Fronteras: The Heart Transplant Race Of The 1960s Came With A Cost — Black Body Experimentation
The story of the first successful heart transplant cannot be told without tracing the dark early history of experimental surgery in the U.S.
Author Chip Jones explores a tale of institutional racism within the American medical system in his book, “The Organ Thieves: The Shocking Story of the First Heart Transplant in the Segregated South.”
The evolution of modern Western medicine comes with a complicated history that often involved experimenting on Black and brown bodies without their consent.
For instance, 600 impoverished African-American men were told they were getting free medical care but were instead enrolled in a 40-year Tuskegee Study to examine how untreated syphilis moves through a population. Similarly, Black female slaves were subject to experimental genital surgeries without anesthesia by a 19th century physician.
This is just a small glimpse at the patients who unknowingly became the subjects of experimental operations and procedures that are now widely practiced in the U.S. today.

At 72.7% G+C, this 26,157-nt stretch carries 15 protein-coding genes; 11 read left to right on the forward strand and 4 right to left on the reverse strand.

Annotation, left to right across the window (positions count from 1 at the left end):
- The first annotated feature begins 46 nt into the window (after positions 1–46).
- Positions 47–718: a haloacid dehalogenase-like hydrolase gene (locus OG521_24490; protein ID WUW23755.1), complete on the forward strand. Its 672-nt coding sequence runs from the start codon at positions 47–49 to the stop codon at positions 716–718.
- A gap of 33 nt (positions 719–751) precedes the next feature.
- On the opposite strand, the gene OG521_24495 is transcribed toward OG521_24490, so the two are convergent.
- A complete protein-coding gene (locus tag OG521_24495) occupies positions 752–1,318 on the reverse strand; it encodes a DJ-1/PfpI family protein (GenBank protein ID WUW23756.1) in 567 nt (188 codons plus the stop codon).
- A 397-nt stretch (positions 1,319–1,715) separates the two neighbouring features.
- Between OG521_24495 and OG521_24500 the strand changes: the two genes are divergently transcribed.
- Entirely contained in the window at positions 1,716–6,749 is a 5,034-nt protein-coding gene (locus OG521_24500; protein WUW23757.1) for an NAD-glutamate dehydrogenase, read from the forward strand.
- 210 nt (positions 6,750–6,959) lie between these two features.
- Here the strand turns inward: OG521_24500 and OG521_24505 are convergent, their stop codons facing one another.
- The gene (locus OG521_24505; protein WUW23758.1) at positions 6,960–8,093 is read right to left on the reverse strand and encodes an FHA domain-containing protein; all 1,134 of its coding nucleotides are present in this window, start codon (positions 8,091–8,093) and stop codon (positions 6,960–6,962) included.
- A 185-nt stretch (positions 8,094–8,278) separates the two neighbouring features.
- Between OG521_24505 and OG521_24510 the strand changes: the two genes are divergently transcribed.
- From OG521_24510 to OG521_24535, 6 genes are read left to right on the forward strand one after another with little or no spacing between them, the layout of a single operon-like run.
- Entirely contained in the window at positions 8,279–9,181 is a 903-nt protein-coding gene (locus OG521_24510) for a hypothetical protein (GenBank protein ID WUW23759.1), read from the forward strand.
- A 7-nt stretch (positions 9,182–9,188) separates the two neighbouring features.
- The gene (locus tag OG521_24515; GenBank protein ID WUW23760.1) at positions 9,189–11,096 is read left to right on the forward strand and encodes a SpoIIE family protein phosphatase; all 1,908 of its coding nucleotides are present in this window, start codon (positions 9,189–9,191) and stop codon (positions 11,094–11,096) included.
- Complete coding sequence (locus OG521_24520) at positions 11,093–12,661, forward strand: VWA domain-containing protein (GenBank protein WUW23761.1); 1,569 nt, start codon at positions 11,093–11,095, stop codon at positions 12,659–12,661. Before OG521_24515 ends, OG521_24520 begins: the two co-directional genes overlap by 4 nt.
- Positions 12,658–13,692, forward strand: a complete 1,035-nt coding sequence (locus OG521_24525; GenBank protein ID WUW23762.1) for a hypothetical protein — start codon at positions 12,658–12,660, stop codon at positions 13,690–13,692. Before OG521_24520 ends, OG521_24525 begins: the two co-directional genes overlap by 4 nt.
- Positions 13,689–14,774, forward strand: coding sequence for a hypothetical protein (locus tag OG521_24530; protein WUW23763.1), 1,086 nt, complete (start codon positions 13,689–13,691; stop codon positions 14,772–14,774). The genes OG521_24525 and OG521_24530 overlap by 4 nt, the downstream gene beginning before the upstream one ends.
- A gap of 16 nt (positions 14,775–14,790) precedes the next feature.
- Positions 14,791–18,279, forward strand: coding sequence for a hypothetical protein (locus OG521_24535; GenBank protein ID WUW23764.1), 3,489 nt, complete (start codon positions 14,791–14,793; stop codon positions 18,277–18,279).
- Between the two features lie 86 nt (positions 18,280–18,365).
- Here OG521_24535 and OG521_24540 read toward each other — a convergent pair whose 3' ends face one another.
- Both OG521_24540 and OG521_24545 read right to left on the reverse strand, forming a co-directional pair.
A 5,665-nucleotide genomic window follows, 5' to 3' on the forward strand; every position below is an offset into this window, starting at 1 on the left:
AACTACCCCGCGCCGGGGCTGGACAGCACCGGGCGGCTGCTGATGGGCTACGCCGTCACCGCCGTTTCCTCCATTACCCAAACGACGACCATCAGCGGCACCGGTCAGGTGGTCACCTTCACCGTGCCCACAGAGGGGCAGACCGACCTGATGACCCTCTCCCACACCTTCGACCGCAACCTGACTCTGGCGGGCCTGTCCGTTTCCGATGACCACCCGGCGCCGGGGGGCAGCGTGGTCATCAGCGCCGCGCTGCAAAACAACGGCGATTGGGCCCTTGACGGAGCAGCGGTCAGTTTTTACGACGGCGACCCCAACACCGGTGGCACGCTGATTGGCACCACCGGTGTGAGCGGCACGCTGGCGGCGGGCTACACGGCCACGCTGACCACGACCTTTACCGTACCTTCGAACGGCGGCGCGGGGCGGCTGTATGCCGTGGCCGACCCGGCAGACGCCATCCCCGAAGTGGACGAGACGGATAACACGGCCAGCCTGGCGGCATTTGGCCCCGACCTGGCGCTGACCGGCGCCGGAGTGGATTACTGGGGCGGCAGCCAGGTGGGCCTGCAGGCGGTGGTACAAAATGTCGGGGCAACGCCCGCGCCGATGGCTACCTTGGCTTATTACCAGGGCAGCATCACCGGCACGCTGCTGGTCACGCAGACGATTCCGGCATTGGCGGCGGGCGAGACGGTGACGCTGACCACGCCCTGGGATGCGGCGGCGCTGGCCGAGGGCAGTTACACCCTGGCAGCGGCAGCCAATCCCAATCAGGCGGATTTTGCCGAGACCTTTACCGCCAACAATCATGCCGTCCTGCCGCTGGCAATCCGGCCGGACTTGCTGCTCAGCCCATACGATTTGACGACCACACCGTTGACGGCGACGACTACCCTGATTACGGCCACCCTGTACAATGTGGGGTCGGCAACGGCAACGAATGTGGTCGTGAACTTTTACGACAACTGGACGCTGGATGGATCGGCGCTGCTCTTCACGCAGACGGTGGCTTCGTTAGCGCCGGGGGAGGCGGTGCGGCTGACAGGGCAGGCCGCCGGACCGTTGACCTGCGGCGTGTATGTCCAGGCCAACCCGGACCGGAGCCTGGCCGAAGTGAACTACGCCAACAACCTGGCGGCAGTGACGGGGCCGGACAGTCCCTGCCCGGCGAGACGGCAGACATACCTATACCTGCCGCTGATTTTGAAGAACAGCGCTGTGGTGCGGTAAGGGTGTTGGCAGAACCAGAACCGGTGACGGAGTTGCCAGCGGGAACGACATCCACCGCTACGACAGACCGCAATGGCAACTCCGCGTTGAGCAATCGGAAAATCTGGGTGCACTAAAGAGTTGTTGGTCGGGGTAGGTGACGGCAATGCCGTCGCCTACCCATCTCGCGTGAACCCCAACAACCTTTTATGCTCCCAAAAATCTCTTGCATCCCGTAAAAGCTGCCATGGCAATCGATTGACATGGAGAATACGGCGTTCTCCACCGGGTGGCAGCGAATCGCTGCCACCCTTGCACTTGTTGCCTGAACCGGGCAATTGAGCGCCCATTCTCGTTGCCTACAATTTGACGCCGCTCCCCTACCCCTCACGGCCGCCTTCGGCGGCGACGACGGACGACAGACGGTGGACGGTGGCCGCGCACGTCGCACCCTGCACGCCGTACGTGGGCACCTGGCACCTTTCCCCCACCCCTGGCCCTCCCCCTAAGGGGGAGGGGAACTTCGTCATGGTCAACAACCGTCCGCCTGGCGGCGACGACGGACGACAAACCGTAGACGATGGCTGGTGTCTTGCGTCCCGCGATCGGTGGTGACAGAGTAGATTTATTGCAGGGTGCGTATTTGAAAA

Bruce Tucker was also among them. In 1968, Tucker arrived at the Medical College of Virginia after falling backwards off a brick wall and suffering a skull fracture. Less than 24 hours later, his heart was removed and placed into the body of a white businessman, Joseph Klett.
While it was hailed as a major milestone for the race to successfully complete a heart transplant in the late 1960s, it also resulted in America's first wrongful death lawsuit.
Tucker’s brother, William, employed attorney and Virginia state lawmaker — and future Virginia governor — L. Douglas Wilder for a civil case against the doctors at the Medical College of Virginia.
Chip Jones’ research peels back the curtain on systemic racism in the earliest days of the American medical system, particularly in Richmond, VA, the former Confederate capital.
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